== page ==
Monday, January 01, 2007

Semantic Web, Web2.0, Web3.0 …

The past few months I have been puzzled with the message of some publications regarding the Semantic Web (or better “Semantic Technologies”), Web2.0, Web3.0, and in particular with interpreting what this means for uptake of Semantic Technologies in the market.

The publications in question are:

At first sight, it seems that Web2.0 is receiving the media attention that previously was given to the Semantic Web. In the figure below, which is generated with Google Trends, the blue line represents the Semantic Web and the red line Web2.0. The top part refers to web pages mentioning the terms; the bottom part refers to news appearance.

In the 2006 edition of Gartner’s Hype Curve, the Public Semantic Web is at the through of disillusionment and is estimated to take between 5 and 10 years to reach the plateau of productivity. Web2.0 and the Corporate Semantic Web, on the other hand, are at the Peak of Inflated Expectations, the former reaching its plateau in an estimated 2-5 years, and the latter 5-10 years.


One reason for these phenomena is that Semantic Technologies build up an infrastructure on top of which the web can grow to its full potential, whereas Web2.0 is related to communities of final users (e.g., One consequence of this is that Web2.0 is much more visible than Semantic Technologies, and thus it is much easier to attract attention of a large audience. Semantic Technologies is supposed to create an (invisible) infrastructure, whereas Web2.0 creates highly visible applications for final users using the existing web, but with a significantly improved user interface (thanks to AJAX). This would also explain why there is disappointment with the Public Semantic Web (the large public hasn’t seen anything yet); whereas the Corporate Semantic Web is still peaking. Businesses see a huge benefit of, for example, better access to important corporate information in unstructured documents (Mike Lynch, CEO and Founder of Autonomy, estimates that 80% of corporate information is hidden in unstructured documents). Businesses are not interested in final user applications, but in promising technology that can help them to better manage their information.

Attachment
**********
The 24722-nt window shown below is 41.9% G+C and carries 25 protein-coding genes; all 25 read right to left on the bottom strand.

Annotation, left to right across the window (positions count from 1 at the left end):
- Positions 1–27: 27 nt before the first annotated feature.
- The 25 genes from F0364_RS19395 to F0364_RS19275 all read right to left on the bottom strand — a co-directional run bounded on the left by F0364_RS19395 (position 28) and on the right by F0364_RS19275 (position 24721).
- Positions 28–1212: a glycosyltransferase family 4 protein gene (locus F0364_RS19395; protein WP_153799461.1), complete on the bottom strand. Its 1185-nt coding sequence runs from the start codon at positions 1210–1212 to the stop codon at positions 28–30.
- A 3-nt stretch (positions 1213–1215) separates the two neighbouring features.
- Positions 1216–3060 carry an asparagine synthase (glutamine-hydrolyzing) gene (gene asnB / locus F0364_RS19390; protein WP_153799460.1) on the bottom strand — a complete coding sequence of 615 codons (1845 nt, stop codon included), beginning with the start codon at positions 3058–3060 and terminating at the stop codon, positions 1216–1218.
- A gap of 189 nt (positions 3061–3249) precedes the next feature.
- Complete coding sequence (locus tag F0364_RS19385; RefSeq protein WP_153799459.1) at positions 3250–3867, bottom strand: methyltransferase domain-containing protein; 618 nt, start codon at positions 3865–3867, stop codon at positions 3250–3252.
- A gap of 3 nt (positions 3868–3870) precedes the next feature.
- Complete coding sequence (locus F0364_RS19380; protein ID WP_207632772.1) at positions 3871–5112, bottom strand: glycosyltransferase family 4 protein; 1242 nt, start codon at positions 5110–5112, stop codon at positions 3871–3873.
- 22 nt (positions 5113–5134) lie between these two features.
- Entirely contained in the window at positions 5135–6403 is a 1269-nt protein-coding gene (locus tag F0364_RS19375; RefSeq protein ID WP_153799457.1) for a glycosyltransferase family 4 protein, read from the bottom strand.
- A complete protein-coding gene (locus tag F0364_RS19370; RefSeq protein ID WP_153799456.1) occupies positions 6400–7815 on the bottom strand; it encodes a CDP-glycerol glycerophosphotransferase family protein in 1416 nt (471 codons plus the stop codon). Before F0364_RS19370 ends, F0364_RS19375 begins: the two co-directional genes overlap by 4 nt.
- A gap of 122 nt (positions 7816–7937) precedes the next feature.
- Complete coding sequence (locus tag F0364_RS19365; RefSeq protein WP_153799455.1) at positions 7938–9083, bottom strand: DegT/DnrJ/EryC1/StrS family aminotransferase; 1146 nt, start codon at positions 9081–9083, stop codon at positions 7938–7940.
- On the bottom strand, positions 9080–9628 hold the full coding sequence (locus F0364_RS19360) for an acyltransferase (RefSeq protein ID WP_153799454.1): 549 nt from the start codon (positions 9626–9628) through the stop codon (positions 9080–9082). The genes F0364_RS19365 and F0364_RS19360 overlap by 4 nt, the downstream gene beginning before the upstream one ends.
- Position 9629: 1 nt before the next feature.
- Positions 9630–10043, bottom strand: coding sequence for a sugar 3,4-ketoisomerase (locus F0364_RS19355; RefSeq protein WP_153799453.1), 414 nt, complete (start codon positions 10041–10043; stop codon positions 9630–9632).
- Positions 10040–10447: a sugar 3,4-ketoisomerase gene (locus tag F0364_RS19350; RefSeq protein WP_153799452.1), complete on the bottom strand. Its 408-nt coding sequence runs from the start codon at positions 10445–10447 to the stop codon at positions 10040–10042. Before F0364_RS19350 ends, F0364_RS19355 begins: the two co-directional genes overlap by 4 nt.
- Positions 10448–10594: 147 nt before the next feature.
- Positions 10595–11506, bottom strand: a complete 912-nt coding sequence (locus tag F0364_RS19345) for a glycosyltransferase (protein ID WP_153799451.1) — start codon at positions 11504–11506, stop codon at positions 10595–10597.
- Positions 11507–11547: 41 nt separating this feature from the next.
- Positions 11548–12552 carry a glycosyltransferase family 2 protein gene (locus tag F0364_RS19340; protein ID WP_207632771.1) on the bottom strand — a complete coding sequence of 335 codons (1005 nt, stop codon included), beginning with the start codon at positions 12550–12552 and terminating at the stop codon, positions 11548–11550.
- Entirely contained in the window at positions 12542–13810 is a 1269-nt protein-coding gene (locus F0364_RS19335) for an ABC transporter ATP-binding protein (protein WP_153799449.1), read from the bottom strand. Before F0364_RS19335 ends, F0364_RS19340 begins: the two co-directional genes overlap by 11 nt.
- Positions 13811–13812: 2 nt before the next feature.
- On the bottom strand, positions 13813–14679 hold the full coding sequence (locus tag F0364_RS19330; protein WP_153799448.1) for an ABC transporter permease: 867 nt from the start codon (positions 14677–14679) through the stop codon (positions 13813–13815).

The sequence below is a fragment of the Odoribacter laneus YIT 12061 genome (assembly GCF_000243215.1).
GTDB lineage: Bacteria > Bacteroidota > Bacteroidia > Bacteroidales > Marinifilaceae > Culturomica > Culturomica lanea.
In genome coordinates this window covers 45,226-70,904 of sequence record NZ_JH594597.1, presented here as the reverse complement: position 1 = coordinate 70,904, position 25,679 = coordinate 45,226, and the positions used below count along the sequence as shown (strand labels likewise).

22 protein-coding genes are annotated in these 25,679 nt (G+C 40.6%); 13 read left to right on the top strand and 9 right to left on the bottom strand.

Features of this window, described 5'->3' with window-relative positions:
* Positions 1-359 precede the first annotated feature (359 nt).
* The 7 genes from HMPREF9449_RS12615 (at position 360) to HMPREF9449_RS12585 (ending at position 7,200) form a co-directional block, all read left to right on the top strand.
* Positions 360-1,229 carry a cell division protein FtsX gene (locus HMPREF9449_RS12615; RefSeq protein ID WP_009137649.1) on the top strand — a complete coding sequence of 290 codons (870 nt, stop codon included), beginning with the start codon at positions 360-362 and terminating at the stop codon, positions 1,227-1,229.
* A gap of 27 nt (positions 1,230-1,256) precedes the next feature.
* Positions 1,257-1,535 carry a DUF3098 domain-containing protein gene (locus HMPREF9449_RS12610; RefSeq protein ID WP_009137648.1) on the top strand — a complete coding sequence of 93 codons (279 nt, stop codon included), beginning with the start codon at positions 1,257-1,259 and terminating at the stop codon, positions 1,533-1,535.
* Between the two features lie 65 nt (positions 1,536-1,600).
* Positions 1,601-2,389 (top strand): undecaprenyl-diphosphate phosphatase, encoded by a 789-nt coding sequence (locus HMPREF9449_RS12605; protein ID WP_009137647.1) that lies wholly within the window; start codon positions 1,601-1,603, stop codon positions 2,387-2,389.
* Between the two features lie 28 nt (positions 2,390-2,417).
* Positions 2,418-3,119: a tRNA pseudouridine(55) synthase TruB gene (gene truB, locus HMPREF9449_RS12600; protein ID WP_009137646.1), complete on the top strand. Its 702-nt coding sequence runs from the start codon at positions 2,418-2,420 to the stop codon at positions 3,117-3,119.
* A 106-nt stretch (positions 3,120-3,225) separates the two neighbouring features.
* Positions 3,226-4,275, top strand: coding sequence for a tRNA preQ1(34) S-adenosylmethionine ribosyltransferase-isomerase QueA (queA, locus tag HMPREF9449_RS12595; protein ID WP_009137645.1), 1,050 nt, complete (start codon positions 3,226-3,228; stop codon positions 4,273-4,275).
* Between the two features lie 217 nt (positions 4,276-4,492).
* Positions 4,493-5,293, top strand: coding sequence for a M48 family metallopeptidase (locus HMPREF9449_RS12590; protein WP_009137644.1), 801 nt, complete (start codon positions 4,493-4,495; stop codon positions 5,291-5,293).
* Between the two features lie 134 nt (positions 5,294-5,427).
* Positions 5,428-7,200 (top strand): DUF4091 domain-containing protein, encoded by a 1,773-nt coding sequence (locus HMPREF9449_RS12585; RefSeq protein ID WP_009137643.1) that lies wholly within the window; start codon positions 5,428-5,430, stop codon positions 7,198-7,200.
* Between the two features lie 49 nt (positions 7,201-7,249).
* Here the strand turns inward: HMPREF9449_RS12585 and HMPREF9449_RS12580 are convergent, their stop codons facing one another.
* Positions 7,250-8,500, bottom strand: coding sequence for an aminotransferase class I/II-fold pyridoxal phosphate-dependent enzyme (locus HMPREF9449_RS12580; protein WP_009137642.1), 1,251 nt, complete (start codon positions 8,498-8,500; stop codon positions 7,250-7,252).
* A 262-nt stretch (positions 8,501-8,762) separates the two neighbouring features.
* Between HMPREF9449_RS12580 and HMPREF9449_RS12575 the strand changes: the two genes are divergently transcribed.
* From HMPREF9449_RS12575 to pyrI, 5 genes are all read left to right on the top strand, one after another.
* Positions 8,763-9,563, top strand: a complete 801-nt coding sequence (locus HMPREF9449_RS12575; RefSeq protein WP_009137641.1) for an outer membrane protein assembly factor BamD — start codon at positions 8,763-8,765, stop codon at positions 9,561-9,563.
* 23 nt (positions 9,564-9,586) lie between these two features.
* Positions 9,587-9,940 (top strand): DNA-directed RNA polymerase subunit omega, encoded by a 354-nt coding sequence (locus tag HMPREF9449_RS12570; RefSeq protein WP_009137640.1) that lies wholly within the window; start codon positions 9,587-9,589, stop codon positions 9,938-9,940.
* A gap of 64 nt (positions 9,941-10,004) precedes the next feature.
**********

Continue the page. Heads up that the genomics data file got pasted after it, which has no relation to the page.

For me, one of the most striking achievements of Web2.0 is its capacity to involve large active user communities. Indeed, this has been a (happy) surprise. At the beginning of the Semantic Web effort, many of us were convinced that it would never be possible to annotate web content with (semantic) tags through human effort. Therefore, much research effort was dedicated to automatically generating annotations using advanced Natural Language Processing techniques. Web2.0 initiatives have shown this assumption to be false; it is possible to tag large amounts of multimedia and text documents by communities of people.

Recently the term Web3.0 is getting popular, which refers –freely interpreted- to the combination of Web2.0 and the Semantic Web.

My take on this is that we will hear much from Semantic Technologies in the context of corporations. The Public Semantic Web will regain strength in combination with Web2.0 aspects, strengthening the notion of Web3.0.

Happy 2007!

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